Projects

Intra-Process Sandboxing for the IoT


IoT application developers rely very heavily on third-party libraries to reduce development time and effort. Despite their best effort, developers may still unintentionally include malicious third-party code, which may attempt to leak private sensor data to an unintended remote server. To address this problem, we are designing a new in-kernel sandbox that controls access to system resources at the granularity of libraries without running them in separate processes. More specifically, whenever an IoT application attempts to access a system resource, our sandbox enforces a developer-supplied library access policy for that resource. Using the application runtime's current callstack as the context for the access, our sandbox determines whether to allow the access according to the permissions given to the libraries found in the callstack.

To effectively solve this problem, we must also overcome a few other challenges. (1) In order to ensure the validity of access control decisions, we must protect the integrity of the runtime callstack against potentially malicious libraries that may tamper with the runtime's memory. This requires isolating the runtime's core memory from the application's and libraries' memories. (2) Dynamic language features and mechanisms such as reflection, multi-threading, and asynchronous operations, may change the application runtime's callstack dynamically. Our callstack-based access control system must therefore be able to determine the correct permissions for the current resource access context in the face of such dynamic features to guarantee valid access control decisions.


Stormship: Detecting Malicious Script Injections in Web Pages


There are many parties and organizations that can see which websites we visit, because they sit on the path between web clients, and the web servers hosting the sites we request. For instance, Internet Service Providers (ISPs) are responsible for transmitting our web traffic, but reports have shown that they may also inject ads into users’ requested web pages to increase revenue. Other parties such as CDNs, enterprise software, client-side software, and even malicious adversaries, may also intercept our web traffic for a wide variety of reasons. Thus, we aim to study in-flight web page modifications today, and to develop a browser-side tool that detects malicious web page modifications automatically.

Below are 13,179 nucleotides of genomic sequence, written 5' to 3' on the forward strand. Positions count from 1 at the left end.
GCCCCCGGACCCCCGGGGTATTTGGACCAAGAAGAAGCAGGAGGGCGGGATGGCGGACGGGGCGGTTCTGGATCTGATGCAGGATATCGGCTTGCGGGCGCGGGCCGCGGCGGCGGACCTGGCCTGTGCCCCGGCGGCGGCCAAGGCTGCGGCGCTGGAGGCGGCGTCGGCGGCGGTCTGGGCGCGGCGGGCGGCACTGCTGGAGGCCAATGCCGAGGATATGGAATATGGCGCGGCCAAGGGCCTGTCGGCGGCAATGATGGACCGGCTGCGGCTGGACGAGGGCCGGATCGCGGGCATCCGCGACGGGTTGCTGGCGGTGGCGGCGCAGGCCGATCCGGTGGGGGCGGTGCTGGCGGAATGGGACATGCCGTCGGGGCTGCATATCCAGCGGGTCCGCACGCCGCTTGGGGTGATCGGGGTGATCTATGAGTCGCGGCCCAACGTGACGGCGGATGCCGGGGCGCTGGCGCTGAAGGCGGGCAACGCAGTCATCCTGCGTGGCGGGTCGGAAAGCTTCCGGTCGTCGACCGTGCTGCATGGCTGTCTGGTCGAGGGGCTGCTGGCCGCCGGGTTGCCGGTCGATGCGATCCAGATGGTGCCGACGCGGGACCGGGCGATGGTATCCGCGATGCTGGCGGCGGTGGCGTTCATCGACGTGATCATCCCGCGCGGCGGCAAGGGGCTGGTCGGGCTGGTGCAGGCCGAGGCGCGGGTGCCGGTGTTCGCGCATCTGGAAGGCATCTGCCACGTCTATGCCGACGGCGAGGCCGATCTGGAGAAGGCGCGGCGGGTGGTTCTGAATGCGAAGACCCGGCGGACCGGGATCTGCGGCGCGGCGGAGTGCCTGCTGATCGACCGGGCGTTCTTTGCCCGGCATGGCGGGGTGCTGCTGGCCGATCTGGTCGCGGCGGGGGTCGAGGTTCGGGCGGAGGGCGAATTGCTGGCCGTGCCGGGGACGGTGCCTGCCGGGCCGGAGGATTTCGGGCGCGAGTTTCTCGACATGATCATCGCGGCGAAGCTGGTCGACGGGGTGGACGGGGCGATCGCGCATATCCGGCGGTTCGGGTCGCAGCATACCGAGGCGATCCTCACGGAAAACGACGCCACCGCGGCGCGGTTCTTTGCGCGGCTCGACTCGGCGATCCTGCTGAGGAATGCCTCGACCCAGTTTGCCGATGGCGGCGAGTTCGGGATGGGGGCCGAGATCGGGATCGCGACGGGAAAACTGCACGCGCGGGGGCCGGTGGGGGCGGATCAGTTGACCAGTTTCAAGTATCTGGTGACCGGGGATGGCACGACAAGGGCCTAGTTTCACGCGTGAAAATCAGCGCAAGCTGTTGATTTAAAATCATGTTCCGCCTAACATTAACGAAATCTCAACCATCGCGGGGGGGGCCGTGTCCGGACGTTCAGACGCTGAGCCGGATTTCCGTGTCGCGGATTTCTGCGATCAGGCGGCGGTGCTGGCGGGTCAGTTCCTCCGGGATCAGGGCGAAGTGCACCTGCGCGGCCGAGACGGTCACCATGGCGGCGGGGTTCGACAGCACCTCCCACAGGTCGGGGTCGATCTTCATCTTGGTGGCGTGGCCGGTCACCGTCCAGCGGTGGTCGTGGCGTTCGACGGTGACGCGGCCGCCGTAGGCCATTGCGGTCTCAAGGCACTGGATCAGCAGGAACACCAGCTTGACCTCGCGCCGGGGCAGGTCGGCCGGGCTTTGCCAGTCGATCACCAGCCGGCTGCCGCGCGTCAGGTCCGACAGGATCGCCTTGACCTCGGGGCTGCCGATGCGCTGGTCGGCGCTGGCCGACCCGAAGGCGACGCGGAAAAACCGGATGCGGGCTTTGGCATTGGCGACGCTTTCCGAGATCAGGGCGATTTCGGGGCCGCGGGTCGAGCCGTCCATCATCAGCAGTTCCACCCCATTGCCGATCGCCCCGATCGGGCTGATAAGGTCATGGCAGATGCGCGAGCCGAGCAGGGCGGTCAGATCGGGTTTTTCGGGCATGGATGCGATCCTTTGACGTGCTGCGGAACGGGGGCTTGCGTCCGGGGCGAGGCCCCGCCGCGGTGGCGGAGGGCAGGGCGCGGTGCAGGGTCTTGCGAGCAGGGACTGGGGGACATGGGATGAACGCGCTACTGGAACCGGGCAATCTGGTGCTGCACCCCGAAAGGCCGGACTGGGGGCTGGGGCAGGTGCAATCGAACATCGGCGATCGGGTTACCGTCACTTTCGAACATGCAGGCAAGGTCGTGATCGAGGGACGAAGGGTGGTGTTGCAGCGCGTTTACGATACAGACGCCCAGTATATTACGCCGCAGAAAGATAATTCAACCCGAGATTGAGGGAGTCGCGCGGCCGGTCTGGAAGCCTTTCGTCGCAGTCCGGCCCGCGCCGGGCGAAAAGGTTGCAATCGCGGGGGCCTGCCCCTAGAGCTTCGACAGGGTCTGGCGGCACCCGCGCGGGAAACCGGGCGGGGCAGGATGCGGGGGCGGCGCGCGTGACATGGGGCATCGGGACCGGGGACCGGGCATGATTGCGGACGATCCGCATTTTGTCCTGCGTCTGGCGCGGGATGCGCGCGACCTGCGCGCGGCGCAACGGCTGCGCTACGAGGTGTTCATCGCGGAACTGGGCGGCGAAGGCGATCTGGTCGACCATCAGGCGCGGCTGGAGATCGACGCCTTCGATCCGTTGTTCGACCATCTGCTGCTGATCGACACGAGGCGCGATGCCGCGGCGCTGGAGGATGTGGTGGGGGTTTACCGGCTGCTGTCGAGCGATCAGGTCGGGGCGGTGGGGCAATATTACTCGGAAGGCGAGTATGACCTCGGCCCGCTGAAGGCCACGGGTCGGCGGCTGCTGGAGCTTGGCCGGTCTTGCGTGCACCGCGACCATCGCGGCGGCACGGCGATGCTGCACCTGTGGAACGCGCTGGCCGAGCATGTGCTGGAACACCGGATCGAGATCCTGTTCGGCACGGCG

In a preliminary measurement study, we have found that page properties such as the number of scripts included in a web page HTML source vary greatly between different geographic locations. Our next step is to more closely characterize the changes made to web pages in-transit between the server and browser. To this end, we are conducting a second measurement study that will help us determine what types of modifications are made to web pages in-flight and which on-path parties are responsible for making these modifications. With the results of these two studies, we will build a browser-side tool that can automatically classify whether detected web page modifications are of malicious nature, and warn the user.


CONIKS: Key Transparency for End Users


In recent years, online communication service providers have developed new applications that have brought end-to-end encrypted communications to the masses with an excellent user experience. However, these services must make an important trade-off between added security and usability: They must either entirely manage their users' encryption keys on their behalf making them vulnerable to key server compromise and MITM attacks, or leave key management to the users and ask them to verify each other's keys themselves. Unfortunately, despite new techniques that have made manual key verification more user-friendly, the vast majority of users still do not take these steps to guarantee the security of their communications.

To address this problem, we designed CONIKS, a key management system for end users that improves the security and privacy of end-to-end secure communication services. By having communication service providers maintain tamper-evident and publicly auditable key directories on behalf of their users, CONIKS allows secure communication clients to verify users' keys automatically so users do not have to worry about the underlying encryption or trust their service provider to be well-behaved.


As a Master's student and undergraduate, I also worked on several prior projects.